Using the federal government’s Supplemental Poverty Measure (SPM) — a more comprehensive metric than the official poverty measure, which counts only cash income — we calculate that the poverty rate has fallen by nearly half since 1967, largely due to the growing effectiveness of economic security programs such as Social Security, food assistance, and tax credits for working families. The SPM poverty rate fell from 25.1 percent in 1967 to 13.9 percent in 2017, with most of this improvement coming from the increased anti-poverty impact of economic security programs. Earnings and other non-government sources of income did not improve sufficiently over this period to reduce poverty substantially. At 13.9 percent, the SPM poverty rate in 2017 was statistically tied with the record low of 14.1 percent in 2000, with data going back to 1967.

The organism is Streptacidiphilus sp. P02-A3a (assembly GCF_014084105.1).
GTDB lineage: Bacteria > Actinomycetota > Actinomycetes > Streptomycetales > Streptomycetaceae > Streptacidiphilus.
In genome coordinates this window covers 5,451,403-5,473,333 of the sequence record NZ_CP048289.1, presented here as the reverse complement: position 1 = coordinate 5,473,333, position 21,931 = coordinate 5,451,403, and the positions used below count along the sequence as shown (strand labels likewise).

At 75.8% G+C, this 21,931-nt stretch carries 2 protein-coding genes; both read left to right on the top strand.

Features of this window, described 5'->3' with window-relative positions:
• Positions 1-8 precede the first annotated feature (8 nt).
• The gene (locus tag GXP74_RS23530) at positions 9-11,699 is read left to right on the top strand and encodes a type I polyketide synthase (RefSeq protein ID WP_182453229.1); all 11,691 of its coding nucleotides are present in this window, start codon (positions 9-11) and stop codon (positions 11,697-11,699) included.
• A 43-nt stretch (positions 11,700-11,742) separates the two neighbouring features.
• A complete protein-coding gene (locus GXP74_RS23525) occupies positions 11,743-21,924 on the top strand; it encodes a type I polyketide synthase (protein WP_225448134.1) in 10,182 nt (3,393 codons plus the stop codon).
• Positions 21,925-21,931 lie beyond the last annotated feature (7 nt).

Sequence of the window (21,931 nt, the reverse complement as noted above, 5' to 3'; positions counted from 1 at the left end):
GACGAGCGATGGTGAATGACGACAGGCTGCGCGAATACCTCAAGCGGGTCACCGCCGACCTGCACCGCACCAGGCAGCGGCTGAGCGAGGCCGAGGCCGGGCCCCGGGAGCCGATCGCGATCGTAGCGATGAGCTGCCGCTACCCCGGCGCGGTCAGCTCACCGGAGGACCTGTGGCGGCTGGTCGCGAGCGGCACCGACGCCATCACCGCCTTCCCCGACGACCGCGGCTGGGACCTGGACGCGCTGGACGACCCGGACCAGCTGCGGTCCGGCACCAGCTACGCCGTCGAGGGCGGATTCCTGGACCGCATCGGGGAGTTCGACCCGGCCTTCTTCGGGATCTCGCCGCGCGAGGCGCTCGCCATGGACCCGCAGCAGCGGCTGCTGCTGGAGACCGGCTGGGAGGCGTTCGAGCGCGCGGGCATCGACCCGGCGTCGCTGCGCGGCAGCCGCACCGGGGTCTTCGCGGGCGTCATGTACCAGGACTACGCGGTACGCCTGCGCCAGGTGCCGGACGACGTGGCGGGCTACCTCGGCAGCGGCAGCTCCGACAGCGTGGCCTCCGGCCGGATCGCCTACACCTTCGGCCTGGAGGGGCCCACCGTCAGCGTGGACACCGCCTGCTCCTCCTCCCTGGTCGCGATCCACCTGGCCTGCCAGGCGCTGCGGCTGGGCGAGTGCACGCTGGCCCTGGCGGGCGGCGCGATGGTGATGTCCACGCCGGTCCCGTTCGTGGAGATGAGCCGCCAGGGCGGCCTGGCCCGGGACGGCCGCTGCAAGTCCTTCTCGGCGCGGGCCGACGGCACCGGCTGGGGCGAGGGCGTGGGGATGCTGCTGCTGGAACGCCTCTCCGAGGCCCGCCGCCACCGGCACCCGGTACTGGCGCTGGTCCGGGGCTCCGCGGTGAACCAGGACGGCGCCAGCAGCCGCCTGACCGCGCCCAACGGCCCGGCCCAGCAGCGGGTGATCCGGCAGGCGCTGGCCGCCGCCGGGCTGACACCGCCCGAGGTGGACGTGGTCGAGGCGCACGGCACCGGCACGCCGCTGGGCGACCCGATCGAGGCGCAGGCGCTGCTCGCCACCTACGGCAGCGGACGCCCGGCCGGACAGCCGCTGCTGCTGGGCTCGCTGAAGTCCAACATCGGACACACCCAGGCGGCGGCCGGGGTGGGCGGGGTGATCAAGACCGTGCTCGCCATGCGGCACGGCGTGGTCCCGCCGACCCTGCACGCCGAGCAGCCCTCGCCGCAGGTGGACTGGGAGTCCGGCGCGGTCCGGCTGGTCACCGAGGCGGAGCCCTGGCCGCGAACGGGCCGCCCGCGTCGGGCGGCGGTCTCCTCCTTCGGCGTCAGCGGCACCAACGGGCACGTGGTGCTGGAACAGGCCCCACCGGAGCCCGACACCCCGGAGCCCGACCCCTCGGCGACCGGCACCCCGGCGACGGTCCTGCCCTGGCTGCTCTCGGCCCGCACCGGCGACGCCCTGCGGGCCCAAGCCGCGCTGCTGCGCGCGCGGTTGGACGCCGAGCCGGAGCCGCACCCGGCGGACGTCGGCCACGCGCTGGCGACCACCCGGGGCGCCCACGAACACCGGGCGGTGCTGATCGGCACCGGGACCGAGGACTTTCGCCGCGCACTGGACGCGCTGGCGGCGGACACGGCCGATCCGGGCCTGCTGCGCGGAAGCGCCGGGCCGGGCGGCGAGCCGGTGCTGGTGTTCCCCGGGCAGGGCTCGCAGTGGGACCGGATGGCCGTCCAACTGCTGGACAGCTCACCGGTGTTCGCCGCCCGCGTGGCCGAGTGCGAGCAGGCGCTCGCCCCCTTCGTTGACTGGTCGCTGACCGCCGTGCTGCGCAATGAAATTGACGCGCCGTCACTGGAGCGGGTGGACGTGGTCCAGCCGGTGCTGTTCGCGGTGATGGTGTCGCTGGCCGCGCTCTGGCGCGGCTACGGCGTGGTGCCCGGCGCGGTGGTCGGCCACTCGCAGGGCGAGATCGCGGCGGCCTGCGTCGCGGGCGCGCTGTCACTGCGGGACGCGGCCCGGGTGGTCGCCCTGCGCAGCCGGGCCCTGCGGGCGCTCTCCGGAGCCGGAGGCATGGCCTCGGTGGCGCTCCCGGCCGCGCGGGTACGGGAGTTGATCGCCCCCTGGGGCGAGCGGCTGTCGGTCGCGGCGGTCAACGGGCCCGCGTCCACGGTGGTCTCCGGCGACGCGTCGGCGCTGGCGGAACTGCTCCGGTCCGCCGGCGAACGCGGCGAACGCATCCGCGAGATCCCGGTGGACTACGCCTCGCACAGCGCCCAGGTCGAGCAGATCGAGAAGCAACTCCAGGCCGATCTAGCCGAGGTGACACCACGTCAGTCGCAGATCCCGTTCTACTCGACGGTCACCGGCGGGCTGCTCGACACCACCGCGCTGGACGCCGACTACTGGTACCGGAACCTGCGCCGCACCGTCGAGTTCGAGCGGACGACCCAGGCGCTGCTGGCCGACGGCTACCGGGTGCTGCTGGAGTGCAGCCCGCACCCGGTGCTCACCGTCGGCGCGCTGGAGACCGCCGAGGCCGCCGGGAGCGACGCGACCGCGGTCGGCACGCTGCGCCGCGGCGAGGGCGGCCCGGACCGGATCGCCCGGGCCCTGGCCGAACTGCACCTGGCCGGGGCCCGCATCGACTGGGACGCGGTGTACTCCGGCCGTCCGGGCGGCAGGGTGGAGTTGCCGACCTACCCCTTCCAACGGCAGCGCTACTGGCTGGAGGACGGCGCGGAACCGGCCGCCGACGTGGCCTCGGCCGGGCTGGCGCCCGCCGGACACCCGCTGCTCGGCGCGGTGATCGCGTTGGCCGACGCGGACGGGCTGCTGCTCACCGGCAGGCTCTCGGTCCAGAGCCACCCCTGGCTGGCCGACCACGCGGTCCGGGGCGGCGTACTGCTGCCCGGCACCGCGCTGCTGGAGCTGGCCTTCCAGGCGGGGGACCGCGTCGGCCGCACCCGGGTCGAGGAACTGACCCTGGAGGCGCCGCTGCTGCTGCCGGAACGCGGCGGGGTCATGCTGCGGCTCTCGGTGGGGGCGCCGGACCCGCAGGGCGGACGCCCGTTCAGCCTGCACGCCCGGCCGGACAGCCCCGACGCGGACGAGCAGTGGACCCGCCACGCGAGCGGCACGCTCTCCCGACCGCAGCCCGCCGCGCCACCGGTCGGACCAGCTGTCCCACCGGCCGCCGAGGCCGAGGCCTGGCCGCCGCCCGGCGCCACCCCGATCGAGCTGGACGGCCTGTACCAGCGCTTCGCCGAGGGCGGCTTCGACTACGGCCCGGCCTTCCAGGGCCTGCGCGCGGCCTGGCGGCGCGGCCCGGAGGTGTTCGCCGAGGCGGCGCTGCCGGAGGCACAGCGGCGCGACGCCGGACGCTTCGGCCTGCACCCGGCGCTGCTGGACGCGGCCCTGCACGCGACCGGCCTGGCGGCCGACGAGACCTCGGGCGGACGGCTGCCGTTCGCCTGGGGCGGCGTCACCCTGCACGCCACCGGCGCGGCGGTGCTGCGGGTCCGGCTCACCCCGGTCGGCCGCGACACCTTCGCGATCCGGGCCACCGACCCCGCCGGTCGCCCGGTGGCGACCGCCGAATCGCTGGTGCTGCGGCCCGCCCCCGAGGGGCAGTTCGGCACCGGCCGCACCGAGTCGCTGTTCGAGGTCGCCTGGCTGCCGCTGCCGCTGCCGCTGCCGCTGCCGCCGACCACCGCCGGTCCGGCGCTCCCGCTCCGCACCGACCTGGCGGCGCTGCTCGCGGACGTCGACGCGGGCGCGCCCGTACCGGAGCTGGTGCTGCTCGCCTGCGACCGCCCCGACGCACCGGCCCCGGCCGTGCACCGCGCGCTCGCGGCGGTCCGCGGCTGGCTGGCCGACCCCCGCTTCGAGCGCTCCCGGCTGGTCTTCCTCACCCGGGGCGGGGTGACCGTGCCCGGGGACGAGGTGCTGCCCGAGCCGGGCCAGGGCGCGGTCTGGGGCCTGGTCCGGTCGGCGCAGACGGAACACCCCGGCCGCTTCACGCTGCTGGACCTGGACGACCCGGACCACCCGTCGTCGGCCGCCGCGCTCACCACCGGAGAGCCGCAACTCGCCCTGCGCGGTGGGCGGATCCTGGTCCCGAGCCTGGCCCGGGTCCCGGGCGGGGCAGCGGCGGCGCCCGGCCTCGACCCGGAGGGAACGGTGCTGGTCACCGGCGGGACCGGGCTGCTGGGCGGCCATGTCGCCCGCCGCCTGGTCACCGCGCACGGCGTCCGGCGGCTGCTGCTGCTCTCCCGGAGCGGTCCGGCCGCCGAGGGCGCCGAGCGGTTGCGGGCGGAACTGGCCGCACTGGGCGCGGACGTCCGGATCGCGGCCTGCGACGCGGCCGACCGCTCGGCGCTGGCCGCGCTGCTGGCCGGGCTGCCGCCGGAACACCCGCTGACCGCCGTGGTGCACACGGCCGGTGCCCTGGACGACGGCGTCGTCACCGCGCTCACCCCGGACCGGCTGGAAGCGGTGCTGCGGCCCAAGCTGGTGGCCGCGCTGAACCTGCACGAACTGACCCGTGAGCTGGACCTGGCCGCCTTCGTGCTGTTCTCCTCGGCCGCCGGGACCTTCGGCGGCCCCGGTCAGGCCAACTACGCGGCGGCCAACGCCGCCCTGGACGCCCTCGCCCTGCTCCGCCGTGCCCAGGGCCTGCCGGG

In 1967, economic security programs lifted above the poverty line just 5 percent of those who would otherwise be poor; by 2017, that figure had jumped to 44 percent. These programs lifted 36 million people out of poverty last year, including nearly 7 million children.
Measured with the SPM, the child poverty rate remained at a record low of 15.6 percent in 2017, statistically tied with 2016’s record low — and a little more than half its 1967 level of 28.6 percent. This, too, largely reflects the growing anti-poverty impact of assistance policies; before taking benefits and tax policies into account, child poverty has improved only modestly over the past five decades, falling from 27.7 percent to 24.6 percent between 1967 and 2017. Some 7 million more children would have been poor in 2017 if the anti-poverty effectiveness of economic security programs had remained at its 1967 level.
“We calculate that the poverty rate has fallen by nearly half since 1967, largely due to the growing effectiveness of economic security programs.”
– Center on Budget and Policy Priorities